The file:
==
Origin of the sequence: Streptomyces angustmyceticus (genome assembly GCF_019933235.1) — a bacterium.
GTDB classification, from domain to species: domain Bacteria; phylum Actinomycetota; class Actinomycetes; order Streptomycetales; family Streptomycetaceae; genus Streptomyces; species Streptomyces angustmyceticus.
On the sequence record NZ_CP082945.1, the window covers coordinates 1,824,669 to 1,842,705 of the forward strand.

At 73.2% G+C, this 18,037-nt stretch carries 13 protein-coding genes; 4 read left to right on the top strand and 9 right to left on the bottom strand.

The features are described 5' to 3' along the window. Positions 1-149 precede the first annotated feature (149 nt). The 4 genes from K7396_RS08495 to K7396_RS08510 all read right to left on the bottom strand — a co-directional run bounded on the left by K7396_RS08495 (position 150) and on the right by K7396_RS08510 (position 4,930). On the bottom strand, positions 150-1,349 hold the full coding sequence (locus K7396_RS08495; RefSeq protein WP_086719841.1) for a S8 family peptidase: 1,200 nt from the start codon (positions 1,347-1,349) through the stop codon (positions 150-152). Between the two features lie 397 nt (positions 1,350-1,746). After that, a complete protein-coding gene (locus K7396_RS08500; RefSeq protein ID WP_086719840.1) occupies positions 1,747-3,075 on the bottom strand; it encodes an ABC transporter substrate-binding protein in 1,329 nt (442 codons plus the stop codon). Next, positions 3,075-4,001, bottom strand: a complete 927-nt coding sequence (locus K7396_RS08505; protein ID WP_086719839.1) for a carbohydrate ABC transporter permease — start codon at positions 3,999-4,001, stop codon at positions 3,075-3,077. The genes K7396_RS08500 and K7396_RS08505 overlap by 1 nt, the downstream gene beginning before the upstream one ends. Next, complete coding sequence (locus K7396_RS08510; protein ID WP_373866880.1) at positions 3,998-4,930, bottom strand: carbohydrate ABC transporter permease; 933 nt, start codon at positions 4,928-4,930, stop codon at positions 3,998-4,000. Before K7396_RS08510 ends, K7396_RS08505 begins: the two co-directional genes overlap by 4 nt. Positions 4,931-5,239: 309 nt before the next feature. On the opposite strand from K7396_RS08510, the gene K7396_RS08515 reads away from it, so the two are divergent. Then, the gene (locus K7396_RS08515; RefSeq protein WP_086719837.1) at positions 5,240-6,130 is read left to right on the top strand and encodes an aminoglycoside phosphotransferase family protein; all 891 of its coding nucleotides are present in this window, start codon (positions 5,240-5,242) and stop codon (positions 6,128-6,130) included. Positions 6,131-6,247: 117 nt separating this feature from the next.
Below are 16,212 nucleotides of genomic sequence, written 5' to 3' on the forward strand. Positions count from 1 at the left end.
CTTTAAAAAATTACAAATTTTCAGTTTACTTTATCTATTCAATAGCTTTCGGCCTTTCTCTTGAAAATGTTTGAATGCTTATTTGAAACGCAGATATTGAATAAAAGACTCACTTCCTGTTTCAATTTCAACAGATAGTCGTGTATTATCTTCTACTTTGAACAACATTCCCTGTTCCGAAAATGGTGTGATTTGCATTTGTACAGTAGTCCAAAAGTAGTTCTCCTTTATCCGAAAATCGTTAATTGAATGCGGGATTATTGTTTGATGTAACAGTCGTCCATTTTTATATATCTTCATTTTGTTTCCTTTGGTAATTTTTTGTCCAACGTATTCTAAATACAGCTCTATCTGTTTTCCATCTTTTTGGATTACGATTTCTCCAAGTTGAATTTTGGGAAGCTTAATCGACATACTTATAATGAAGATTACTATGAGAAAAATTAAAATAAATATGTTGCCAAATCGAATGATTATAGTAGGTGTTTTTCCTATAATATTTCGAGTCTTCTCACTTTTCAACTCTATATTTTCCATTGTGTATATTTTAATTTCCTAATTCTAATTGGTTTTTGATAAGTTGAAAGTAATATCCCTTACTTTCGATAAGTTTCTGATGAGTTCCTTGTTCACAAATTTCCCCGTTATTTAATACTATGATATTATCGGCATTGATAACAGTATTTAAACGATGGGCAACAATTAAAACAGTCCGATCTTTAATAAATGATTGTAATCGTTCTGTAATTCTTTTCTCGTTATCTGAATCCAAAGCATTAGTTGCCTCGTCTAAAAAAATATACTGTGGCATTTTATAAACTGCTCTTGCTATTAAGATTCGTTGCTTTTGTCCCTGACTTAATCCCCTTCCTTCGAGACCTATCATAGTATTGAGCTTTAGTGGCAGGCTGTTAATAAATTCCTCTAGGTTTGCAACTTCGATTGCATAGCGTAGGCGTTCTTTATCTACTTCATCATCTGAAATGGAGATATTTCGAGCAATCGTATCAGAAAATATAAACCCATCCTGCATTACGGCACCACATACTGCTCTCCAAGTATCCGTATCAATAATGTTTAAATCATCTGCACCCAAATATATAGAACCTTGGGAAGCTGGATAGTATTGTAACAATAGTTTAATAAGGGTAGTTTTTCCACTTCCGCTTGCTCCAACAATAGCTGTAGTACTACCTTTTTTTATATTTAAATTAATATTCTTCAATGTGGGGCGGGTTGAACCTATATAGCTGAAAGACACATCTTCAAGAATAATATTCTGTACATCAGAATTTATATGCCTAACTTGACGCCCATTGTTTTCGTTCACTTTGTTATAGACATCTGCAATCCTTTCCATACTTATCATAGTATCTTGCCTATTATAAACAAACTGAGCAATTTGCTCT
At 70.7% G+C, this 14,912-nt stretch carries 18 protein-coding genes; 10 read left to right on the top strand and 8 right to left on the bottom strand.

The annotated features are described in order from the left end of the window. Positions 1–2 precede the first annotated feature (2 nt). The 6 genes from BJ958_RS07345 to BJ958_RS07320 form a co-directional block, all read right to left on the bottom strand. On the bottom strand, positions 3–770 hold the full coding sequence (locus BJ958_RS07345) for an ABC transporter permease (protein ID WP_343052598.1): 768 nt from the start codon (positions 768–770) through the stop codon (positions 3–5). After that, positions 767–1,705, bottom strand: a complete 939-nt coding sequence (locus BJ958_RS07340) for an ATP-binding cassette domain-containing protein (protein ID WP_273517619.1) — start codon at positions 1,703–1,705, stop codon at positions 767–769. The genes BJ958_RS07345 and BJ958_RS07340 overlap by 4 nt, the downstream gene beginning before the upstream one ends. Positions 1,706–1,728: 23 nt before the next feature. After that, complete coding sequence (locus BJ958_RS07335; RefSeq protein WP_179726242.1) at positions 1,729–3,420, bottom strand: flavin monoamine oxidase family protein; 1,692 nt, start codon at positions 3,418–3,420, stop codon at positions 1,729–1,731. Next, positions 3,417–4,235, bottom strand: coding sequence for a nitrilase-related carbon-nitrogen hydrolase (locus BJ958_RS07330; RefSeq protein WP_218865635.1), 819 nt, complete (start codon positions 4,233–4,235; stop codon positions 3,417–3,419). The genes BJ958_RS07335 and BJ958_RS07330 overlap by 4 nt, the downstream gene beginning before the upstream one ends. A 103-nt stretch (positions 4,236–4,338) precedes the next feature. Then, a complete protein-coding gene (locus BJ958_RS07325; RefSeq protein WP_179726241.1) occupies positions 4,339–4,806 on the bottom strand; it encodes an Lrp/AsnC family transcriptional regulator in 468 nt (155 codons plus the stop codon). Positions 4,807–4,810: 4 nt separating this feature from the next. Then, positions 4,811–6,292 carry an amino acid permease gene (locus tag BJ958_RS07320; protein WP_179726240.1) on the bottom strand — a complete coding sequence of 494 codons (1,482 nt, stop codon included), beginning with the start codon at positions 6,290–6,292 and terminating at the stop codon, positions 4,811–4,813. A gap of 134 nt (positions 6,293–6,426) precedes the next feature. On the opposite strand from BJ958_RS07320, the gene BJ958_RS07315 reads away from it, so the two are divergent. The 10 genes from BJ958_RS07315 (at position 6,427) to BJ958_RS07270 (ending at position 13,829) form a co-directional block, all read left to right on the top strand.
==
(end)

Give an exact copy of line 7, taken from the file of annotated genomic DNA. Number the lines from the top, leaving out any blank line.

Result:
CTTTAAAAAATTACAAATTTTCAGTTTACTTTATCTATTCAATAGCTTTCGGCCTTTCTCTTGAAAATGTTTGAATGCTTATTTGAAACGCAGATATTGAATAAAAGACTCACTTCCTGTTTCAATTTCAACAGATAGTCGTGTATTATCTTCTACTTTGAACAACATTCCCTGTTCCGAAAATGGTGTGATTTGCATTTGTACAGTAGTCCAAAAGTAGTTCTCCTTTATCCGAAAATCGTTAATTGAATGCGGGATTATTGTTTGATGTAACAGTCGTCCATTTTTATATATCTTCATTTTGTTTCCTTTGGTAATTTTTTGTCCAACGTATTCTAAATACAGCTCTATCTGTTTTCCATCTTTTTGGATTACGATTTCTCCAAGTTGAATTTTGGGAAGCTTAATCGACATACTTATAATGAAGATTACTATGAGAAAAATTAAAATAAATATGTTGCCAAATCGAATGATTATAGTAGGTGTTTTTCCTATAATATTTCGAGTCTTCTCACTTTTCAACTCTATATTTTCCATTGTGTATATTTTAATTTCCTAATTCTAATTGGTTTTTGATAAGTTGAAAGTAATATCCCTTACTTTCGATAAGTTTCTGATGAGTTCCTTGTTCACAAATTTCCCCGTTATTTAATACTATGATATTATCGGCATTGATAACAGTATTTAAACGATGGGCAACAATTAAAACAGTCCGATCTTTAATAAATGATTGTAATCGTTCTGTAATTCTTTTCTCGTTATCTGAATCCAAAGCATTAGTTGCCTCGTCTAAAAAAATATACTGTGGCATTTTATAAACTGCTCTTGCTATTAAGATTCGTTGCTTTTGTCCCTGACTTAATCCCCTTCCTTCGAGACCTATCATAGTATTGAGCTTTAGTGGCAGGCTGTTAATAAATTCCTCTAGGTTTGCAACTTCGATTGCATAGCGTAGGCGTTCTTTATCTACTTCATCATCTGAAATGGAGATATTTCGAGCAATCGTATCAGAAAATATAAACCCATCCTGCATTACGGCACCACATACTGCTCTCCAAGTATCCGTATCAATAATGTTTAAATCATCTGCACCCAAATATATAGAACCTTGGGAAGCTGGATAGTATTGTAACAATAGTTTAATAAGGGTAGTTTTTCCACTTCCGCTTGCTCCAACAATAGCTGTAGTACTACCTTTTTTTATATTTAAATTAATATTCTTCAATGTGGGGCGGGTTGAACCTATATAGCTGAAAGACACATCTTCAAGAATAATATTCTGTACATCAGAATTTATATGCCTAACTTGACGCCCATTGTTTTCGTTCACTTTGTTATAGACATCTGCAATCCTTTCCATACTTATCATAGTATCTTGCCTATTATAAACAAACTGAGCAATTTGCTCT